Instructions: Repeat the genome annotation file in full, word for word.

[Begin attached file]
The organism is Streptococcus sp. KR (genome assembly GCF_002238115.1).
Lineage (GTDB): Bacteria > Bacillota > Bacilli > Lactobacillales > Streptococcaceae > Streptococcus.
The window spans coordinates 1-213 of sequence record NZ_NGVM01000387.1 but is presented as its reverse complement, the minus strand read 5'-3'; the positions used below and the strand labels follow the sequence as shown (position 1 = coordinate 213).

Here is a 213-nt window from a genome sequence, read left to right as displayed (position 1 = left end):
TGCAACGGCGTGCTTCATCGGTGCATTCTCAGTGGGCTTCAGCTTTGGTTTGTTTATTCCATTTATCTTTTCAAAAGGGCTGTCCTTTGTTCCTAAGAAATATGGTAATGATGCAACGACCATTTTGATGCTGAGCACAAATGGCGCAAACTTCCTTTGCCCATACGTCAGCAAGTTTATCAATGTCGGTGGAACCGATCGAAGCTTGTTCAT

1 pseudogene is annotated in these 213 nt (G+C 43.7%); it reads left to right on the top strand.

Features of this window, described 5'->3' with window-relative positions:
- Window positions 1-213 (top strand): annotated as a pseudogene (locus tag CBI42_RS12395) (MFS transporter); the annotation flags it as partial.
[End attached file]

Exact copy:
The organism is Streptococcus sp. KR (genome assembly GCF_002238115.1).
Lineage (GTDB): Bacteria > Bacillota > Bacilli > Lactobacillales > Streptococcaceae > Streptococcus.
The window spans coordinates 1-213 of sequence record NZ_NGVM01000387.1 but is presented as its reverse complement, the minus strand read 5'-3'; the positions used below and the strand labels follow the sequence as shown (position 1 = coordinate 213).

Here is a 213-nt window from a genome sequence, read left to right as displayed (position 1 = left end):
TGCAACGGCGTGCTTCATCGGTGCATTCTCAGTGGGCTTCAGCTTTGGTTTGTTTATTCCATTTATCTTTTCAAAAGGGCTGTCCTTTGTTCCTAAGAAATATGGTAATGATGCAACGACCATTTTGATGCTGAGCACAAATGGCGCAAACTTCCTTTGCCCATACGTCAGCAAGTTTATCAATGTCGGTGGAACCGATCGAAGCTTGTTCAT

1 pseudogene is annotated in these 213 nt (G+C 43.7%); it reads left to right on the top strand.

Features of this window, described 5'->3' with window-relative positions:
- Window positions 1-213 (top strand): annotated as a pseudogene (locus tag CBI42_RS12395) (MFS transporter); the annotation flags it as partial.